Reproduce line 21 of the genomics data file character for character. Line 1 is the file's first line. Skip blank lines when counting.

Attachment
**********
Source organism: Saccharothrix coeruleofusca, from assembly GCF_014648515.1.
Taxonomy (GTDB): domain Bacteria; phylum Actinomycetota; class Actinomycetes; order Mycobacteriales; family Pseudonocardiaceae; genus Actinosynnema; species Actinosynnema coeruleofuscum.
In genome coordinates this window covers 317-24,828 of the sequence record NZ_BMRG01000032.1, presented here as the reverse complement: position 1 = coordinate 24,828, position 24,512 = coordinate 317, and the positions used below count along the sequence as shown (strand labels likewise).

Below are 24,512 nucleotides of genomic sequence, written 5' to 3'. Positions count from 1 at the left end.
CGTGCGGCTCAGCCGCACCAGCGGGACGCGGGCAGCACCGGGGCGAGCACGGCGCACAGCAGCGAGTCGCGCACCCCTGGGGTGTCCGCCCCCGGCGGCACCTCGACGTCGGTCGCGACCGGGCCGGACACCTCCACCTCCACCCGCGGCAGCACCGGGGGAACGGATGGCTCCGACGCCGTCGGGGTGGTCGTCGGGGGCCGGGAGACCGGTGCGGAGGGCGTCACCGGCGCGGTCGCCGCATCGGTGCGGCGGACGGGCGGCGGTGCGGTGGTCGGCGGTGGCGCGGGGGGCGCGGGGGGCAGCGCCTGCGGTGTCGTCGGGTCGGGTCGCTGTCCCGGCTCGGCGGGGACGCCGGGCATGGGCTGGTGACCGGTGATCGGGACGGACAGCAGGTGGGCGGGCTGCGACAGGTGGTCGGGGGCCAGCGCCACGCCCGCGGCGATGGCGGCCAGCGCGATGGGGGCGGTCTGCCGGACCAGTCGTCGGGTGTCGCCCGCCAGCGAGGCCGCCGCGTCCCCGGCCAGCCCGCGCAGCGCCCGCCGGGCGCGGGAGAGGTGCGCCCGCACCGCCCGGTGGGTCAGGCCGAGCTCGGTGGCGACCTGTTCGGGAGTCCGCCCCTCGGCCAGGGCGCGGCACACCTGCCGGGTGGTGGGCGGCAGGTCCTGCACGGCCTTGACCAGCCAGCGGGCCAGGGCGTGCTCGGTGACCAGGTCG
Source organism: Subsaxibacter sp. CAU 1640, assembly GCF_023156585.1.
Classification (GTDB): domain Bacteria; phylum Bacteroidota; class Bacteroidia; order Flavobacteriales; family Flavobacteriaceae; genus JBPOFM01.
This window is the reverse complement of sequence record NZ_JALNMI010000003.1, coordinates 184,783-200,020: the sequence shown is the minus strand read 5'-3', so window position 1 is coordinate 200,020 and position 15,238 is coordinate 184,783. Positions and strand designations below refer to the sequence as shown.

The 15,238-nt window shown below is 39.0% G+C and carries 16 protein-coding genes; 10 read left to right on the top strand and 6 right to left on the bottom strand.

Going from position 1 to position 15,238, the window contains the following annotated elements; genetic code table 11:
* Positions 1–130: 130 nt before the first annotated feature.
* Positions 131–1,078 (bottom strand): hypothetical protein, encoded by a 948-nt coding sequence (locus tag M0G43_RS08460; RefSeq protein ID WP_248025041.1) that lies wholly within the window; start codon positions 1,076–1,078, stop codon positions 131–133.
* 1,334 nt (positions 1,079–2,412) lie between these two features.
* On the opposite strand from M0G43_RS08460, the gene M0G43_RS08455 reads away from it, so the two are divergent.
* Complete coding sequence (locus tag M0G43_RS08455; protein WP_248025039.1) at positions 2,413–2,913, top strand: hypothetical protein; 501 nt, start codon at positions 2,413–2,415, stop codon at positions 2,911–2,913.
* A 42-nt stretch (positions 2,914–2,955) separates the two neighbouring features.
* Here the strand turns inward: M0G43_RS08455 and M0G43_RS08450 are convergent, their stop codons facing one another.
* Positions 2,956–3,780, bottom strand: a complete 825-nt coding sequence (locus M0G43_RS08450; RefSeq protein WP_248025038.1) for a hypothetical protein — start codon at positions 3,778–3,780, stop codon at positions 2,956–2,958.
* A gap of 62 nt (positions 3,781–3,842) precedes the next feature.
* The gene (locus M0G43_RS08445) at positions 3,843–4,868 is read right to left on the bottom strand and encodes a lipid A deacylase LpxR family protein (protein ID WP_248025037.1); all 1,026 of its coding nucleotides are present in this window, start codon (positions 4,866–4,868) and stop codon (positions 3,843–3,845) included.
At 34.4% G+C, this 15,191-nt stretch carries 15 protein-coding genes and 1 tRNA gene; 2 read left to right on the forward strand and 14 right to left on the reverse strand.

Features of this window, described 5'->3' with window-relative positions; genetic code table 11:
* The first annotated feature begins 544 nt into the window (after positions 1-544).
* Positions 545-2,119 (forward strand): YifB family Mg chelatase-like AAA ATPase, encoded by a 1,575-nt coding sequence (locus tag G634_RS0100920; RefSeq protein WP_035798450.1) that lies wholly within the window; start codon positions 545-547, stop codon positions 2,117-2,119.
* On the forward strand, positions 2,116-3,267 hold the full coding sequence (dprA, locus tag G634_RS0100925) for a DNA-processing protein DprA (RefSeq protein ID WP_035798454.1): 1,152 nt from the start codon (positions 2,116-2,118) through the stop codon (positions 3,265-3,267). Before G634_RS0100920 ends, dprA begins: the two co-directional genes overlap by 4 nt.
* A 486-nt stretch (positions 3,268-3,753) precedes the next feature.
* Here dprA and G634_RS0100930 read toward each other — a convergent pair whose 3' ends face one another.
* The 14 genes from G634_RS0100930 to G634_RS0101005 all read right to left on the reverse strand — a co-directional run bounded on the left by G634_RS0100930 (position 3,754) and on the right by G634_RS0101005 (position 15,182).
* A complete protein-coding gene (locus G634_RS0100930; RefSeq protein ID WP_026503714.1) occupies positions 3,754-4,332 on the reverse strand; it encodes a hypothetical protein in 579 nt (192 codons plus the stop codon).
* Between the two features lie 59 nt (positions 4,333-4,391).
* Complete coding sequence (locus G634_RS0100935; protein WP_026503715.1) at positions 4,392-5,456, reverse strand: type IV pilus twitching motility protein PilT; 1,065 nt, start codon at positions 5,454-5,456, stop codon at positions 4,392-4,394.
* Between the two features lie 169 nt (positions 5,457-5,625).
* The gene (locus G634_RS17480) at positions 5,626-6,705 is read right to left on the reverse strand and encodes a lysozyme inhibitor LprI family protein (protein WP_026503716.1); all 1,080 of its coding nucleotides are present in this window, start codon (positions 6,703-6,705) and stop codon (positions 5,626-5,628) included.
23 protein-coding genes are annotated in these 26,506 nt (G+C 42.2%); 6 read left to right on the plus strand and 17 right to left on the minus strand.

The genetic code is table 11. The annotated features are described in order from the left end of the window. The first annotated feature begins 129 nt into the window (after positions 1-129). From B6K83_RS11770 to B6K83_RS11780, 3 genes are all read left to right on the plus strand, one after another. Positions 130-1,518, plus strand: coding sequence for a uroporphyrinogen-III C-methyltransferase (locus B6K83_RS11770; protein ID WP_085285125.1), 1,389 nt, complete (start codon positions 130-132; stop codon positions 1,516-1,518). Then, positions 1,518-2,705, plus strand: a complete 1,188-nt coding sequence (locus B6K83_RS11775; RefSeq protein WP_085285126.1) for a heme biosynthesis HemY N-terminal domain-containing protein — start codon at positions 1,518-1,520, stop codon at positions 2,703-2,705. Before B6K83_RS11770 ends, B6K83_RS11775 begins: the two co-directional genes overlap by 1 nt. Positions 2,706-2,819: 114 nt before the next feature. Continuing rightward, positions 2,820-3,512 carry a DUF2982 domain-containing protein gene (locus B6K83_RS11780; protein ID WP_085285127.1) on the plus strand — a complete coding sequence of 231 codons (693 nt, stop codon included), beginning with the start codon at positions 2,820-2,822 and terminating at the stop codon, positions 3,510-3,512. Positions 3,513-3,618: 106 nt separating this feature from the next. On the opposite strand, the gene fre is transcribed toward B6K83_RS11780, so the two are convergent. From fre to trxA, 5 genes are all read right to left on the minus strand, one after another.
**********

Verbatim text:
At 34.4% G+C, this 15,191-nt stretch carries 15 protein-coding genes and 1 tRNA gene; 2 read left to right on the forward strand and 14 right to left on the reverse strand.